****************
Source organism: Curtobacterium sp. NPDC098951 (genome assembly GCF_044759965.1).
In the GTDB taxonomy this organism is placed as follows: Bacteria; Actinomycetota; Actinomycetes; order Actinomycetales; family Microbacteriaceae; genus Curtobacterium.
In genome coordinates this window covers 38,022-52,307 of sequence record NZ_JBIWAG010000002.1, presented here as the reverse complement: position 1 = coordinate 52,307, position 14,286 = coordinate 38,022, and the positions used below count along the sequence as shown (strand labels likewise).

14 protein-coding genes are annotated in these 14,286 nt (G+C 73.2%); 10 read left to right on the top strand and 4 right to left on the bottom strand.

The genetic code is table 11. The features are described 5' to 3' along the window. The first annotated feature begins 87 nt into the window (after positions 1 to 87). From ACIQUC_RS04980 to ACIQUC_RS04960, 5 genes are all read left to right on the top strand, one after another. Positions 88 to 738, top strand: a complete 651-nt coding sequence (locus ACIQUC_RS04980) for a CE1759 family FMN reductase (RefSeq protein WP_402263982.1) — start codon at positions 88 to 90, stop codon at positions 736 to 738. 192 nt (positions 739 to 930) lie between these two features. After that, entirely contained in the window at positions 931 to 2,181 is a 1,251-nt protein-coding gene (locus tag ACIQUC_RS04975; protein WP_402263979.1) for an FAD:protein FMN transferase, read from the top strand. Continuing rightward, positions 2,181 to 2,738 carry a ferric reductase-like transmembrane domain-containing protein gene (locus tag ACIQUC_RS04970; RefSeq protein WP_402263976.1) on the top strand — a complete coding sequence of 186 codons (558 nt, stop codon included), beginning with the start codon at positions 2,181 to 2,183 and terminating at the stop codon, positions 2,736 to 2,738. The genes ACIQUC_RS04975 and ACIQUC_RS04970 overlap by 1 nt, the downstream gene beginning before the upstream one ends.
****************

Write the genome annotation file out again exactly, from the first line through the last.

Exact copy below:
Source organism: Curtobacterium sp. NPDC098951 (genome assembly GCF_044759965.1).
In the GTDB taxonomy this organism is placed as follows: Bacteria; Actinomycetota; Actinomycetes; order Actinomycetales; family Microbacteriaceae; genus Curtobacterium.
In genome coordinates this window covers 38,022-52,307 of sequence record NZ_JBIWAG010000002.1, presented here as the reverse complement: position 1 = coordinate 52,307, position 14,286 = coordinate 38,022, and the positions used below count along the sequence as shown (strand labels likewise).

14 protein-coding genes are annotated in these 14,286 nt (G+C 73.2%); 10 read left to right on the top strand and 4 right to left on the bottom strand.

The genetic code is table 11. The features are described 5' to 3' along the window. The first annotated feature begins 87 nt into the window (after positions 1 to 87). From ACIQUC_RS04980 to ACIQUC_RS04960, 5 genes are all read left to right on the top strand, one after another. Positions 88 to 738, top strand: a complete 651-nt coding sequence (locus ACIQUC_RS04980) for a CE1759 family FMN reductase (RefSeq protein WP_402263982.1) — start codon at positions 88 to 90, stop codon at positions 736 to 738. 192 nt (positions 739 to 930) lie between these two features. After that, entirely contained in the window at positions 931 to 2,181 is a 1,251-nt protein-coding gene (locus tag ACIQUC_RS04975; protein WP_402263979.1) for an FAD:protein FMN transferase, read from the top strand. Continuing rightward, positions 2,181 to 2,738 carry a ferric reductase-like transmembrane domain-containing protein gene (locus tag ACIQUC_RS04970; RefSeq protein WP_402263976.1) on the top strand — a complete coding sequence of 186 codons (558 nt, stop codon included), beginning with the start codon at positions 2,181 to 2,183 and terminating at the stop codon, positions 2,736 to 2,738. The genes ACIQUC_RS04975 and ACIQUC_RS04970 overlap by 1 nt, the downstream gene beginning before the upstream one ends.